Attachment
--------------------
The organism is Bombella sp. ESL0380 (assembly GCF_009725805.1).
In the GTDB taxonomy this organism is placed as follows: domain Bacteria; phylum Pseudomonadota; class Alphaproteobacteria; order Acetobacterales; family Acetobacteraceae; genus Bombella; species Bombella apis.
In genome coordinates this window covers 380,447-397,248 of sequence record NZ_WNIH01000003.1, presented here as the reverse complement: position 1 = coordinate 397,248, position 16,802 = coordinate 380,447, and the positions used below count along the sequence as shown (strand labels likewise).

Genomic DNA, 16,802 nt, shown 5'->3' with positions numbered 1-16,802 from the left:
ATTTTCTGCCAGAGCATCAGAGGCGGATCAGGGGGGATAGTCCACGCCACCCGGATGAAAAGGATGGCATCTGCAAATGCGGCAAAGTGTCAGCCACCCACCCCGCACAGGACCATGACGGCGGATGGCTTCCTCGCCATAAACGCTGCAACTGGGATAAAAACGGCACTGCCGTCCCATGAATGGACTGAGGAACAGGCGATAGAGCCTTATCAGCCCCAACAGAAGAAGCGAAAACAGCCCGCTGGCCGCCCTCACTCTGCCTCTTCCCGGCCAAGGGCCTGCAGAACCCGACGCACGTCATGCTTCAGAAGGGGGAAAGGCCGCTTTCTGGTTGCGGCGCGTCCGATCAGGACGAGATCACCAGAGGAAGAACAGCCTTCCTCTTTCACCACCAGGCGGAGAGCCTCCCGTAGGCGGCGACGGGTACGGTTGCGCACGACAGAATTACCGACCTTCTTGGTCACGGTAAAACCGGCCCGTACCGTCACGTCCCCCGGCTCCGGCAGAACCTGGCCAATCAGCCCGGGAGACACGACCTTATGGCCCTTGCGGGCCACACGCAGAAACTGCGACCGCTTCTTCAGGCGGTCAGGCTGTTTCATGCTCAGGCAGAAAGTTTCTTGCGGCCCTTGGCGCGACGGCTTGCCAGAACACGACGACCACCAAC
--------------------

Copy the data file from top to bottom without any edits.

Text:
The organism is Bombella sp. ESL0380 (assembly GCF_009725805.1).
In the GTDB taxonomy this organism is placed as follows: domain Bacteria; phylum Pseudomonadota; class Alphaproteobacteria; order Acetobacterales; family Acetobacteraceae; genus Bombella; species Bombella apis.
In genome coordinates this window covers 380,447-397,248 of sequence record NZ_WNIH01000003.1, presented here as the reverse complement: position 1 = coordinate 397,248, position 16,802 = coordinate 380,447, and the positions used below count along the sequence as shown (strand labels likewise).

Genomic DNA, 16,802 nt, shown 5'->3' with positions numbered 1-16,802 from the left:
ATTTTCTGCCAGAGCATCAGAGGCGGATCAGGGGGGATAGTCCACGCCACCCGGATGAAAAGGATGGCATCTGCAAATGCGGCAAAGTGTCAGCCACCCACCCCGCACAGGACCATGACGGCGGATGGCTTCCTCGCCATAAACGCTGCAACTGGGATAAAAACGGCACTGCCGTCCCATGAATGGACTGAGGAACAGGCGATAGAGCCTTATCAGCCCCAACAGAAGAAGCGAAAACAGCCCGCTGGCCGCCCTCACTCTGCCTCTTCCCGGCCAAGGGCCTGCAGAACCCGACGCACGTCATGCTTCAGAAGGGGGAAAGGCCGCTTTCTGGTTGCGGCGCGTCCGATCAGGACGAGATCACCAGAGGAAGAACAGCCTTCCTCTTTCACCACCAGGCGGAGAGCCTCCCGTAGGCGGCGACGGGTACGGTTGCGCACGACAGAATTACCGACCTTCTTGGTCACGGTAAAACCGGCCCGTACCGTCACGTCCCCCGGCTCCGGCAGAACCTGGCCAATCAGCCCGGGAGACACGACCTTATGGCCCTTGCGGGCCACACGCAGAAACTGCGACCGCTTCTTCAGGCGGTCAGGCTGTTTCATGCTCAGGCAGAAAGTTTCTTGCGGCCCTTGGCGCGACGGCTTGCCAGAACACGACGACCACCAAC